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Home 9 Invaders 9 Plants 9 Tree-of-Heaven

What is Ontario Doing?

To prevent the further spread and introduction of this unwanted invader into the province, Ontario has regulated tree-of-heaven as restricted under the Invasive Species Act, 2015 


Native to China, tree of heaven was first introduced to the United States in 1784 as an ornamental plant. Tree of heaven can tolerate a wide variety of soil conditions, which is why it was also widely used as a street tree in much of the 19th century. Tree of heaven is known as one of the most rapidly growing trees in North America, and is capable of reproducing vegetatively. It typically reproduces via wind dispersal of its dry fruits, which have a high germination rate. Tree of heaven is also capable of altering soil chemistry to make it unsuitable for other plants to grow nearby. 

Because of its highly successful reproductive traits and its ability to tolerate a variety of soil types and environmental conditions, tree of heaven is incredibly invasive.


In Canada, tree of heaven can be found in British Columbia, Ontario, and Quebec. In Ontario it is mostly established in the southern areas of the province where it can take advantage of the more mild winters.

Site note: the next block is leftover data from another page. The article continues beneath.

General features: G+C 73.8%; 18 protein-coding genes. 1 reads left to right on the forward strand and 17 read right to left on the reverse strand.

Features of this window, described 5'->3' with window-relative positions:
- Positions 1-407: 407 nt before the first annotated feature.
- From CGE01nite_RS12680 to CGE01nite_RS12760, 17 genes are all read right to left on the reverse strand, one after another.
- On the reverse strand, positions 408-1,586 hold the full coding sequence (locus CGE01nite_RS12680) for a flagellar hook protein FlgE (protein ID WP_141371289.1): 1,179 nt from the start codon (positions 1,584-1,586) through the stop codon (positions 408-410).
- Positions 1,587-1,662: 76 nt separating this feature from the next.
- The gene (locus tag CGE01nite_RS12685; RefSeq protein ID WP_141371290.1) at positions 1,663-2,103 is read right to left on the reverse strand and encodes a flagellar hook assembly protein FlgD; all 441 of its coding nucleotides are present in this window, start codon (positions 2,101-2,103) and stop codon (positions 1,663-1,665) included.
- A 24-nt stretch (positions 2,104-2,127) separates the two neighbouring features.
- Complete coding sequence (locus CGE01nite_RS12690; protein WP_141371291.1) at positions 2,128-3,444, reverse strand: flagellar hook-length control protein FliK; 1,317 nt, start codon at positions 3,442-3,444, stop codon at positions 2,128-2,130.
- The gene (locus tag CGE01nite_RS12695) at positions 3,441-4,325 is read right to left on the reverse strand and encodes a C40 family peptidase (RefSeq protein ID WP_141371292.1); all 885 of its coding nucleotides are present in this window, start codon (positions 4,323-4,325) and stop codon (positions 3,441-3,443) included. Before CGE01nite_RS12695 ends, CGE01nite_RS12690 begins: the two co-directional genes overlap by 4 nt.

Impacts of Tree-of-Heaven

  • Quickly outcompetes and crowds out native plants and alters soil chemistry to prevent other plants nearby from growing. 
  • Aggressive root systems can damage pavement, sewers, and building foundations. 
  • Sap can cause dermatitis and myocarditis if it enters the bloodstream. 
  • Tree of heaven is the host species for the spotted lanternfly, another invasive species that was introduced to North America from China.  

How to Identify

  • Can grow up to 30 m (98.4 ft) in height and 2 m (6.6 ft) in diameter. 
  • When leaves are crushed a foul odor is released. 
  • Leaves are large, smooth margined, and compound, alternately arranged along a central stem with 10-41 pairs leaflets. 
  • Twigs are hairless and can appear green, pink, red or brown. 
  • Heart-shaped leaf scars with spongy brown centers when leaves are broken off. 

What You Can Do

  • Learn how to identify tree of heaven and other invasive plants, and how to effectively manage these species on your property.  
  • Avoid using invasive plants in gardens and landscaping. 
  • Buy native or non-invasive plants from reputable garden suppliers. See Grow Me Instead: Beautiful Non-Invasive Plants for Your Garden. 
  • Dispose of invasive plants in the garbage. Do not put them in the compost or discard them in natural areas. Discarded flowers may produce seeds. 
  • When hiking, prevent the spread of invasive plants by staying on trails and keeping pets on a leash. 
  • If you find tree of heaven or other invasive species in the wild, please contact the Invading Species Hotline at 1-800-563-7711, or visit EDDMapS to report a sighting. 


OFAH/OMNRF Invading Species Awareness Program. (2023). Tree-of-Heaven. Retrieved from:
This factsheet may be reproduced for non-commercial purposes.

Header photo by jasongrant | iNaturalist 

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